That being said, every venue has god-tier seats and you can have a personal encounter with Jesus anywhere. I don’t think that ought to make every venue good; or rather, it’s for any given person at the venue, how good will their seats be.
In Japan I have a bias towards taller venues, just because stacking people vertically gives them a better sense of intimacy. That, plus short people aren’t always shafted this way. It also means more seats have acceptable views, even if in the end there are not too much of a difference of god-tier seats from venue to venue.
As I get older and are less min-maxing my experience based on cost, I also come to value amenities like ease of transportation, the amount and diversity of restaurants around the venue, and how good the seats are. This is particularly a thing I dislike about the Javitz con center in Manhattan, because it’s kind of in the middle of nowhere, and not very well-serviced by subway stops. In Japan I sat in some uncomfortable seats, as a fat guy in a country of skinny small people, so you really appreciate venues with nice seats.
After proximity and amenities is fidelity of the performance. To explain, every live show should come off as exactly what you think it should. For a band in a live house, it’s literally that musical performance in which you engage with the group on stage. For a typical band (in anisong terms, say, fhana), it means you have to engage with the act on stage through its performance, and that means via the sound and what the band is doing on stage (largely, making said sound). For a “karaoke-style show” which is most idol-character content, it’s the way the CVs on stage dancing and bringing their characters to life (which is also largely about the sound, but not as much). For a flashy light-and-sound show, it could be also about (what I call) the production value: lights, on-stage displays, fireworks, whatever. I mean if Mizuki Nana wants to do her song on top of a whale, more power to her.
These things are not really related to the venue, but the venue can add or subtract from the fidelity of the experience. If you are all the way in the back of a flat arena (or outdoor field), and you are living up the show through the screen near you, that is taking away from the experience. You might still experience the full thing, but it won’t be as good as if you were close enough to not have to use the screen. This is just one example. Generally, this is often related to intimacy, but some venues that are small can still have really irritating aspects that knocks your experience back via poor sound stage, blind spots (usually due to support pillars), weird acoustics or what not. At the same time, some venues can boost this if they sound really good, or have unique features (like using the roof of a dome as a laser show display).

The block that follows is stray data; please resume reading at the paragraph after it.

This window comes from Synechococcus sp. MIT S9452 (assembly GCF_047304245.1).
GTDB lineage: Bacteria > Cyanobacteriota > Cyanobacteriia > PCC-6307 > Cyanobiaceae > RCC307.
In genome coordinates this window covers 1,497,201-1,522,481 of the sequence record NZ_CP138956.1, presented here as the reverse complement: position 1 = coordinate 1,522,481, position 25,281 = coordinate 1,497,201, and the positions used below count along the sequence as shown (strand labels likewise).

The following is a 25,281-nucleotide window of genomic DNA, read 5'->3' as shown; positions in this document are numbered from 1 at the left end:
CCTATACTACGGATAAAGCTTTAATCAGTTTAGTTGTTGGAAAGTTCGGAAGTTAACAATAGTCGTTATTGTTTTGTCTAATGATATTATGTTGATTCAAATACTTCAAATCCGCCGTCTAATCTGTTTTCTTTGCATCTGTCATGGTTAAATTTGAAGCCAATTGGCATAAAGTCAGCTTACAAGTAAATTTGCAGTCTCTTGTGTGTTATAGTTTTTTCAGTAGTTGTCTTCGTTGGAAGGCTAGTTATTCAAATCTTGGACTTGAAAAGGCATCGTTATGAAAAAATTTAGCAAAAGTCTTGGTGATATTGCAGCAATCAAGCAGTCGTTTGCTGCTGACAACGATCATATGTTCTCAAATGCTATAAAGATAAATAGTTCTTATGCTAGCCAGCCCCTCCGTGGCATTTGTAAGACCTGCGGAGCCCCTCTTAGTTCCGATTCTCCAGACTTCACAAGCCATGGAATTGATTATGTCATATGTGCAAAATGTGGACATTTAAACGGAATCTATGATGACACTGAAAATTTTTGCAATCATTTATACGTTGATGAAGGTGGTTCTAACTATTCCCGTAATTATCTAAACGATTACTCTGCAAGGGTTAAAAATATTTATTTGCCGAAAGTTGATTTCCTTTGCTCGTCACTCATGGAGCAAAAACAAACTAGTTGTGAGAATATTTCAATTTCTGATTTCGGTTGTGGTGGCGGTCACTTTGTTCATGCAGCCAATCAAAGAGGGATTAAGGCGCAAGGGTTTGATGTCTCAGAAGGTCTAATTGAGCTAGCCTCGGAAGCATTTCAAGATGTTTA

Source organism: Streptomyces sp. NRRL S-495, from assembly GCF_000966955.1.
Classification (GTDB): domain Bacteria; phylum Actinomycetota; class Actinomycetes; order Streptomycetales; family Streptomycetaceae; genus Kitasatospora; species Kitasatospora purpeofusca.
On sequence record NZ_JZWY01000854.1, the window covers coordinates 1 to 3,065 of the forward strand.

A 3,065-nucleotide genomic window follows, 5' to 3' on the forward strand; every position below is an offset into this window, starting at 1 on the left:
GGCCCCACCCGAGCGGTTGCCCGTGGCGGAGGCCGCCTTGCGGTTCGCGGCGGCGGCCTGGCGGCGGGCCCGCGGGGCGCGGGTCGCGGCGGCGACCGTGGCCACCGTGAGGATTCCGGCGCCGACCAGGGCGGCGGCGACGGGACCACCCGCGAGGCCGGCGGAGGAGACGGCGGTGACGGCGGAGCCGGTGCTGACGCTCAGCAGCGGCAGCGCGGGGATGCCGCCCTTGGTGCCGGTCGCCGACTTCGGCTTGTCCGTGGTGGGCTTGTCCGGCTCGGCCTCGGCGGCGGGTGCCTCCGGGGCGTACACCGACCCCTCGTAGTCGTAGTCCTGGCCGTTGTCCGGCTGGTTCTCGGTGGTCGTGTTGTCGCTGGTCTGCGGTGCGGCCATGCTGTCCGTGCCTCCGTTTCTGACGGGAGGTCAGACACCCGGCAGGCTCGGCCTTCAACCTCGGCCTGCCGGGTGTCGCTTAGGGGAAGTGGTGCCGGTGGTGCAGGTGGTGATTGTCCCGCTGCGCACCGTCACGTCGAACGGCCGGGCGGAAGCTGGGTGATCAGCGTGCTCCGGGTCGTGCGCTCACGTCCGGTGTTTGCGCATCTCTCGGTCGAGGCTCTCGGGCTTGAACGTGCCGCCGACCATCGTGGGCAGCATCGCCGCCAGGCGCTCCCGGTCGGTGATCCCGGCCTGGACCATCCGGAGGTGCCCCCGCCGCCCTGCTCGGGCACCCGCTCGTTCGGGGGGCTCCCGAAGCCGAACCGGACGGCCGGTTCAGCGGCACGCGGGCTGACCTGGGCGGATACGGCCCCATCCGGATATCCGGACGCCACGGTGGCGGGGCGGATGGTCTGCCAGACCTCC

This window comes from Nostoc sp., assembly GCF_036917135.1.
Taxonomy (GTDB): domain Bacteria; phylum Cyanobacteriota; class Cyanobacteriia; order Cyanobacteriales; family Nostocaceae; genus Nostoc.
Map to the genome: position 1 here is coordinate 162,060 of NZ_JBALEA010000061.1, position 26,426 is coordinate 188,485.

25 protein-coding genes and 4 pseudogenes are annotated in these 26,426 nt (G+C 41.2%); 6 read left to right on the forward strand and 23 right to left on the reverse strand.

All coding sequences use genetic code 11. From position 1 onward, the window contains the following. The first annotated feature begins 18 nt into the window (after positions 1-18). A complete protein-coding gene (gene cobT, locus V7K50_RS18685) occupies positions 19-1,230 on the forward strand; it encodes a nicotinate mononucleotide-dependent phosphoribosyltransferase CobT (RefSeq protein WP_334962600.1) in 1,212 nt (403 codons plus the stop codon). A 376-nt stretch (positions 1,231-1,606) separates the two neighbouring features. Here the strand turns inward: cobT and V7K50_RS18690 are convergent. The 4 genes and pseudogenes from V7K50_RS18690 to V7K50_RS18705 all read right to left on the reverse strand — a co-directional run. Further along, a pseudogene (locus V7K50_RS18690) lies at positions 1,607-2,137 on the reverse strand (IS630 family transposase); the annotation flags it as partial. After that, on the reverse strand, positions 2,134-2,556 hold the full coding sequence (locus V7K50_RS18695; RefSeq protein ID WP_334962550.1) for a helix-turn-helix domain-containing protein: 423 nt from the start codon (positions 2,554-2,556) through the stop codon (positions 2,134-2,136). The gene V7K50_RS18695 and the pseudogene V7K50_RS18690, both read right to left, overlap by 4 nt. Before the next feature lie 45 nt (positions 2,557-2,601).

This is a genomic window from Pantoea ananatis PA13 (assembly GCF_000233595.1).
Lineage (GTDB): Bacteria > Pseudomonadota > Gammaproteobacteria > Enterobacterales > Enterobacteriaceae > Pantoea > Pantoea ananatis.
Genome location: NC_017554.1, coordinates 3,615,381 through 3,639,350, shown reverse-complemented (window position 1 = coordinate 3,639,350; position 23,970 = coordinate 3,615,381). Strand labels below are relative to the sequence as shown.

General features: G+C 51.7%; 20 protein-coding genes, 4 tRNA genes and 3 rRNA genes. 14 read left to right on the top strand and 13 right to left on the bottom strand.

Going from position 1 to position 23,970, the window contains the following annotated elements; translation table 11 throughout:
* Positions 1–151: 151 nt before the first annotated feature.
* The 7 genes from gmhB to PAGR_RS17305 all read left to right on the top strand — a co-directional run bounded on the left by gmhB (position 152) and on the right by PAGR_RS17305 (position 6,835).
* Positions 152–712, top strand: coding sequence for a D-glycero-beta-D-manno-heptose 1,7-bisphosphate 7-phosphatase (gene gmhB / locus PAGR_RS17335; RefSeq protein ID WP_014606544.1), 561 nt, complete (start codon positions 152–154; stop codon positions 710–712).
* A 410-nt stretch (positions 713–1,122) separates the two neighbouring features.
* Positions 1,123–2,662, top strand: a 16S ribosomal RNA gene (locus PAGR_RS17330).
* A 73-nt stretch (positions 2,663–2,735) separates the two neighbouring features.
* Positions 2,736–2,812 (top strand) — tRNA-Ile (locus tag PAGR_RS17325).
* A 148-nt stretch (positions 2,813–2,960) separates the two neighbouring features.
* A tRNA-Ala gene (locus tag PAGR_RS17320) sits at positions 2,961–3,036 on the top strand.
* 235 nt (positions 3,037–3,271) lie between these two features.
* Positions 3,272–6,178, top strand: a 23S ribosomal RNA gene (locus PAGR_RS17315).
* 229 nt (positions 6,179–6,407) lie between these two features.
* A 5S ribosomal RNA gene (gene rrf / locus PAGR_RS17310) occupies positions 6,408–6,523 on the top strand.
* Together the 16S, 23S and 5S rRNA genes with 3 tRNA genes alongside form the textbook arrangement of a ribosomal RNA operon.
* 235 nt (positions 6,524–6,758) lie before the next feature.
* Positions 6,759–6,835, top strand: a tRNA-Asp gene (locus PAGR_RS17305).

So my calculation goes as such: what are the odds of me, entering this pre-sale lottery, will be able to buy tickets that give me an assigned seat that doesn’t suck? To use my last concert for example, which was in Tokyo Dome, you can bet that far majority of seats are not going to be great, just because it has a large capacity. But how many seats are still acceptable-to-good? If this is a large value, that means this venue is on the way to being a good venue.
(And as an aside, what is a good seat in a huge venue? The performance and performers move all around. If you are in A block Arena, you might get a close view often, but it becomes no better than, say, F block Arena if the performers go to the center stage. Maybe worse because they’re not even facing you. Well, that is the kind of thing that factors into the calculation. And yes, it vary from the type of show as well, if I haven’t made that clue obvious yet.)
What makes Tokyo Dome, in my opinion, a decent dome venue, is that it has fairly modern seats, especially towards the home plate area. It is also a very vertically-structured ballpark (like a lot of modern ballparks), so even up in tier 2 or 3 you get the feeling of proximity to the action. This, on top of its prime-time location and amenities nearby, makes it a good venue. It also helps a lot that it is temperature-controlled! I had G block Arena seat for a day and I was able to see okay from the venue, and that is the back-most Arena block. I need to use the screen, sure, but it was not terrible.
- Proximity: 6/10 – It’s a bigass baseball stadium, but fairly close even on upper levels
- Amenity: 8/10 – Convenient, centrally located, modern
- Fidelity: 7/10 – Better sound than average venue of this size. Flexible production.